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Although they offer contraceptive services, Dr Jamah says that women do not tend to seek it out. “We have to take the initiative, we cannot depend on them to come,” he says, adding that having too many babies too frequently is dangerous for any woman. Many, he says, are worried contraception is haram – forbidden – in Islam. “I tell them that all the methods are reversible, and that it is allowed in their religion and that they don’t have to use it forever.”

He also tries to stress the possible benefits, rather than highlighting the negative aspects of not using contraception. “I tell them how the Pill, for example, protects against ovarian and endometrial cancer, and that condoms protect against sexually transmitted infections,” he says.

 A Syrian man holds a newborn child 

According to Lina Hamidi, the manager of one of the clinics, despite the initial hesitancy, women are more keen on contraceptives than the men. “It’s very common that the woman wants to take some form of contraception, but then they often encounter reluctance from their husbands.”

She recalled a recent example when a woman came to have an intrauterine device fitted, but returned the next day to have it removed after her husband found out and was unhappy with the situation.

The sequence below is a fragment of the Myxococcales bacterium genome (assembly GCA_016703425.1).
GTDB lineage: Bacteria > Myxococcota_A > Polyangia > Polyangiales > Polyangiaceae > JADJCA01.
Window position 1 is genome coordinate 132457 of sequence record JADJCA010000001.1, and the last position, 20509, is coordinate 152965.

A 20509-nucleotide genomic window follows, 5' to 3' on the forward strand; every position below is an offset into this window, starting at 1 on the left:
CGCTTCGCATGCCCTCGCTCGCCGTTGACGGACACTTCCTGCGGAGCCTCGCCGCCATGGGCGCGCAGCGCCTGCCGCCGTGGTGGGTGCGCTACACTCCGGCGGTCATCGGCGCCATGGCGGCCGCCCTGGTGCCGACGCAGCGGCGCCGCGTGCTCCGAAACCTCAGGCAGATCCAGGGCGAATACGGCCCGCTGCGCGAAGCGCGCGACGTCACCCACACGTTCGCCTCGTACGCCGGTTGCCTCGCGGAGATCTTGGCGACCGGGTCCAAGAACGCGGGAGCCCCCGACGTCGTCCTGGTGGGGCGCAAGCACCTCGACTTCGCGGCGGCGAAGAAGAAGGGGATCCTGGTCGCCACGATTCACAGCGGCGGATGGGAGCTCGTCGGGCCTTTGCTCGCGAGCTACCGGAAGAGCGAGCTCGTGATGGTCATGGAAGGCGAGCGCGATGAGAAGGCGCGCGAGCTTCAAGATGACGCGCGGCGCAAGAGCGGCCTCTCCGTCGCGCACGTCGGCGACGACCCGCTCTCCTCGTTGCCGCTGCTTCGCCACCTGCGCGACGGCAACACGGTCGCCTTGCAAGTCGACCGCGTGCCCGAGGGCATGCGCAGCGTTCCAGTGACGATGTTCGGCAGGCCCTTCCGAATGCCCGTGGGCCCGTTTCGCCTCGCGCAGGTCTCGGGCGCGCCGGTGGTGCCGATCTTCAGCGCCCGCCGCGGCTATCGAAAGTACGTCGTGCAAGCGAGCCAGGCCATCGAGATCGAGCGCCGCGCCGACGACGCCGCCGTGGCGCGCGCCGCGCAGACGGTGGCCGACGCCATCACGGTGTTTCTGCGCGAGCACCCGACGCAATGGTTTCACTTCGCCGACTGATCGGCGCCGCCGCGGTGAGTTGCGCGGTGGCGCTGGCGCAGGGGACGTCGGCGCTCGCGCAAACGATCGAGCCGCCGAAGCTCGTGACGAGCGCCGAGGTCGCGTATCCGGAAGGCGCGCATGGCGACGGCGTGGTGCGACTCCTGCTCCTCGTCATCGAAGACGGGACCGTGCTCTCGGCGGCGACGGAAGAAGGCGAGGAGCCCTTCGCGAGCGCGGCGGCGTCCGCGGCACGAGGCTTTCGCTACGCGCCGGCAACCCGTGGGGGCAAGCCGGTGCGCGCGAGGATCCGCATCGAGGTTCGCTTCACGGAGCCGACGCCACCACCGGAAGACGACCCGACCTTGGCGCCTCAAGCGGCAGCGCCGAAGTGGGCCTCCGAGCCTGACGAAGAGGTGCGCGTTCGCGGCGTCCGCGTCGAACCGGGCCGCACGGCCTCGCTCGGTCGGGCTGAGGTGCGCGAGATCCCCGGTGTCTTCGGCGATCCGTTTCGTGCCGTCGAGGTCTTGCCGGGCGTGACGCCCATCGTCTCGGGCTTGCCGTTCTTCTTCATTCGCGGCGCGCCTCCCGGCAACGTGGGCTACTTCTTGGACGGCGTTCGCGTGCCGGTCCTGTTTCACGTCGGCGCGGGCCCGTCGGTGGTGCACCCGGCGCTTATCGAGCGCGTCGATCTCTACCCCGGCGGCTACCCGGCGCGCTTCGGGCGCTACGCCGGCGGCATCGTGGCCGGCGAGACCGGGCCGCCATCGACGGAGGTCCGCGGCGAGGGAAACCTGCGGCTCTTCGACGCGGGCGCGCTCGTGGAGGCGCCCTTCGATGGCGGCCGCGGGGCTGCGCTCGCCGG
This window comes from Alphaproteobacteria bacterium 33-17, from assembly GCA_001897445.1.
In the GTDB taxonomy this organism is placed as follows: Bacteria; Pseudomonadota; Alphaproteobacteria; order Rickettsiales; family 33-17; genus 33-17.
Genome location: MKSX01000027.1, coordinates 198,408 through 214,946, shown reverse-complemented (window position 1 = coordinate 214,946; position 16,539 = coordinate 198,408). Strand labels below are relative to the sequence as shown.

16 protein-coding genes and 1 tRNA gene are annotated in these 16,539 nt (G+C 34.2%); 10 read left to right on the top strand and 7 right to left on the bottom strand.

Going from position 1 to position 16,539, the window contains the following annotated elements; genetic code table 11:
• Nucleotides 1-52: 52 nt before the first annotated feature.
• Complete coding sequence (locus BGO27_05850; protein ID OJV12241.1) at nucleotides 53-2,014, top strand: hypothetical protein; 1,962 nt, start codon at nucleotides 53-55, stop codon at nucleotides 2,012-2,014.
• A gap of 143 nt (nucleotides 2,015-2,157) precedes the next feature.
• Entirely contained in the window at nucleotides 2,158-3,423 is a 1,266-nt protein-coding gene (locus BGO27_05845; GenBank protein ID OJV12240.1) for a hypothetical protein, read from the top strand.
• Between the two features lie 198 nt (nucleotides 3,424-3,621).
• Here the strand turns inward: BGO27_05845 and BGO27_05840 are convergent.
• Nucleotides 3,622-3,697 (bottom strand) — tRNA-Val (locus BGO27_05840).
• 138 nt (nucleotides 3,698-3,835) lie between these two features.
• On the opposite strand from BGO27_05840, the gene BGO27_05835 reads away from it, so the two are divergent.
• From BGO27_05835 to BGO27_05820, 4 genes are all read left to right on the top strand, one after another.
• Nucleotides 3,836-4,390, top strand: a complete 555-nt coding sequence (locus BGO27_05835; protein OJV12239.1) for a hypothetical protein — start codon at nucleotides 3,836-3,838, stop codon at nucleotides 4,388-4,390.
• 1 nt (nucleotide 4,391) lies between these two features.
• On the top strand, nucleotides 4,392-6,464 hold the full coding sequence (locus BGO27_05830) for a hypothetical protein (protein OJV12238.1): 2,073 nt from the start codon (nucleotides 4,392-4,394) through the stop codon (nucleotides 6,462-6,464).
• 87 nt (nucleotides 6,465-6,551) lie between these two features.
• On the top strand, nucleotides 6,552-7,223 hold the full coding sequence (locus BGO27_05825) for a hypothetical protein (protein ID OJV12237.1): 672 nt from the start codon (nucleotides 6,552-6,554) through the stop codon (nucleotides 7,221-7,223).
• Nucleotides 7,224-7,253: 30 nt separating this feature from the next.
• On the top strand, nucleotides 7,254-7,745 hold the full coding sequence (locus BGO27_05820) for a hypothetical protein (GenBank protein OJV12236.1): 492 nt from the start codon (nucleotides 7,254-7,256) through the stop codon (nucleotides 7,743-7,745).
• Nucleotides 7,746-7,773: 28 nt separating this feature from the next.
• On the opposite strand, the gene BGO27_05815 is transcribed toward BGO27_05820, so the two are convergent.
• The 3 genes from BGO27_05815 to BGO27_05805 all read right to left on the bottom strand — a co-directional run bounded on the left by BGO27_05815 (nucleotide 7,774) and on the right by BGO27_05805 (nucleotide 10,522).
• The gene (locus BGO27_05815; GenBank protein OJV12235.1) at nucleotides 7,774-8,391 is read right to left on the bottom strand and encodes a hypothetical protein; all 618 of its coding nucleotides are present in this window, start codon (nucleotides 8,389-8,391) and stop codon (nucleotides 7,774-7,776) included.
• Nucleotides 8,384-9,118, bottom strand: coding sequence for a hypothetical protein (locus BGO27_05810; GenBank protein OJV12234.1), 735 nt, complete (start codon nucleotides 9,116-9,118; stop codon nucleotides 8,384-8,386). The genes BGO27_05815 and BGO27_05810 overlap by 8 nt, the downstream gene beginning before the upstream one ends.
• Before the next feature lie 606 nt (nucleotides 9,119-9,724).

“The husbands say that a lot of their family have been killed in Syria. So they want to replace them,” Ms Hamidi says.

But the support networks are often simply not there: “Many [of the young mothers] have left their own mothers in Syria. They are not trained to look after all those children on their own. They are not taking care of how to feed and clothe their babies.”

Ms Hamidi says that men and women are sometimes just not talking to each other about these reproductive issues. “Relations between husbands and wives are not transparent,” she says, explaining that a woman might come in for family planning advice, “and then he comes here and asks us what’s going on. It is very complicated”.

Further east, in the Jordan Valley, women gather for antenatal care and various women’s services at a Comprehensive Women’s Centre and Clinic in Deir Alla, supported by UNFPA.

Kawatr, who did not want to give her full name, is 31 and has five children. Originally from Hama in Syria, Kawatr came to Jordan three years ago, and gave birth to her youngest child, Taybeh, here. Her eldest is 14.“It was more difficult to give birth here. Both physically and emotionally,” she says.

Her children mean everything to her, but she adds, “I don’t want any more right now, because of the situation we are in.”

However, she admits she does not practise family planning. “My husband still wants kids though, so if we have another it is OK.”

Another woman, Nadia, 35, is enthusiastic about the hormonal injection she receives free of charge at the centre. Already a mother of four, she says that she didn’t know anything about family planning back in Syria: “People became pregnant over and over again,” she says. “We didn’t know how to stop it from happening.

“I would like to have more kids but I don’t want them to be victims, so I decided that, to be responsible, I can’t have more now.”